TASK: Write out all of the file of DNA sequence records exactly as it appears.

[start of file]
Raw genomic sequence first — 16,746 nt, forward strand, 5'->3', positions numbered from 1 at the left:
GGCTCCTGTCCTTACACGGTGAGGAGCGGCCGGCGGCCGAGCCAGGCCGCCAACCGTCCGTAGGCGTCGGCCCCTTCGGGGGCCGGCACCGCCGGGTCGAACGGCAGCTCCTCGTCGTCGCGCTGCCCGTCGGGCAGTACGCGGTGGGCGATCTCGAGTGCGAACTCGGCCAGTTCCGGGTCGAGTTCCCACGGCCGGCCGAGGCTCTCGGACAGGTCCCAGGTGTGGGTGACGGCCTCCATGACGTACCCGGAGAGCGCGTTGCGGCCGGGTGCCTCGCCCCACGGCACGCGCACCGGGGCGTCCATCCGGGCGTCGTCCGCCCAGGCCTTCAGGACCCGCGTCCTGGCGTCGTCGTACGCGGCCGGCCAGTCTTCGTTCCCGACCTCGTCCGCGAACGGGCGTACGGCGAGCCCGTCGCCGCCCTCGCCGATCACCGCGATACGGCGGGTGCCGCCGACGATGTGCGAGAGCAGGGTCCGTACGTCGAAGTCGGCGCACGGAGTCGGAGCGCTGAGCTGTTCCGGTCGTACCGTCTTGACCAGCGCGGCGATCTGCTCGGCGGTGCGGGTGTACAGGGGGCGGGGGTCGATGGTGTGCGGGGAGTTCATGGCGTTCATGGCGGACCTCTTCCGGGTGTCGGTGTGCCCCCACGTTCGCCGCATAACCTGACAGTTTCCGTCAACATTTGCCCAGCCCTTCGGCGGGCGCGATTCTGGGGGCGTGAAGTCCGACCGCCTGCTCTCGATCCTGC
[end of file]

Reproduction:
Raw genomic sequence first — 16,746 nt, forward strand, 5'->3', positions numbered from 1 at the left:
GGCTCCTGTCCTTACACGGTGAGGAGCGGCCGGCGGCCGAGCCAGGCCGCCAACCGTCCGTAGGCGTCGGCCCCTTCGGGGGCCGGCACCGCCGGGTCGAACGGCAGCTCCTCGTCGTCGCGCTGCCCGTCGGGCAGTACGCGGTGGGCGATCTCGAGTGCGAACTCGGCCAGTTCCGGGTCGAGTTCCCACGGCCGGCCGAGGCTCTCGGACAGGTCCCAGGTGTGGGTGACGGCCTCCATGACGTACCCGGAGAGCGCGTTGCGGCCGGGTGCCTCGCCCCACGGCACGCGCACCGGGGCGTCCATCCGGGCGTCGTCCGCCCAGGCCTTCAGGACCCGCGTCCTGGCGTCGTCGTACGCGGCCGGCCAGTCTTCGTTCCCGACCTCGTCCGCGAACGGGCGTACGGCGAGCCCGTCGCCGCCCTCGCCGATCACCGCGATACGGCGGGTGCCGCCGACGATGTGCGAGAGCAGGGTCCGTACGTCGAAGTCGGCGCACGGAGTCGGAGCGCTGAGCTGTTCCGGTCGTACCGTCTTGACCAGCGCGGCGATCTGCTCGGCGGTGCGGGTGTACAGGGGGCGGGGGTCGATGGTGTGCGGGGAGTTCATGGCGTTCATGGCGGACCTCTTCCGGGTGTCGGTGTGCCCCCACGTTCGCCGCATAACCTGACAGTTTCCGTCAACATTTGCCCAGCCCTTCGGCGGGCGCGATTCTGGGGGCGTGAAGTCCGACCGCCTGCTCTCGATCCTGC